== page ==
The latest in the almost-daily series of threats from Pyongyang is a vow to restart its Yongbyon nuclear reactor and other facilities to "bolster up the nuclear armed force" and provide electricity, according to a rep for the country's Department of Atomic Energy. The Yongbyon reactor was shut down as part of a 2007 aid-for-disarmament deal, and experts believe it will take North Korea at least a year to get its only source of plutonium operational again, the Wall Street Journal reports. AP notes that the reactor can make one bomb's worth of plutonium a year.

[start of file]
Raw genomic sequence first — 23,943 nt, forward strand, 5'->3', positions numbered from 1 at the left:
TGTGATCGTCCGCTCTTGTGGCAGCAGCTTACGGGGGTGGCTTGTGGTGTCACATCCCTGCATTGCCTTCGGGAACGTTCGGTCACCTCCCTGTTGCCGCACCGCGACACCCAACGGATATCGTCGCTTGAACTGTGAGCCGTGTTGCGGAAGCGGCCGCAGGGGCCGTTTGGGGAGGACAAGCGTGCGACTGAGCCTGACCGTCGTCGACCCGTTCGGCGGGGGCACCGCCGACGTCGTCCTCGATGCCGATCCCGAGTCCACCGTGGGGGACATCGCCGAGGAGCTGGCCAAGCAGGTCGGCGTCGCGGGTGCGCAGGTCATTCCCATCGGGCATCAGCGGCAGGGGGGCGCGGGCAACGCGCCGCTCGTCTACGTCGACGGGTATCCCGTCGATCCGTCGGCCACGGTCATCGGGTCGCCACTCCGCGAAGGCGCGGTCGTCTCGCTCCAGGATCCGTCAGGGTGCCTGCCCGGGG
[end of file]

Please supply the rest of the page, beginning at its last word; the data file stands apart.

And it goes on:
In a weekend speech whose transcript was published today, Kim Jong Un referred to nukes as a necessary element in the country's quest to improve its economy, notes the New York Times: "Now that we have become a proud nuclear state, we have gained a favorable ground from which we can concentrate all our finance and efforts in building the economy and improving the people's lives based on the strong deterrent against war," he said. But war is exactly what UN Secretary-General Ban Ki-moon fears, reports the AP; he today expressed concerns that North Korea is "on a collision course with the international community" and that "the current crisis has already gone too far." He pushed for international negotiations.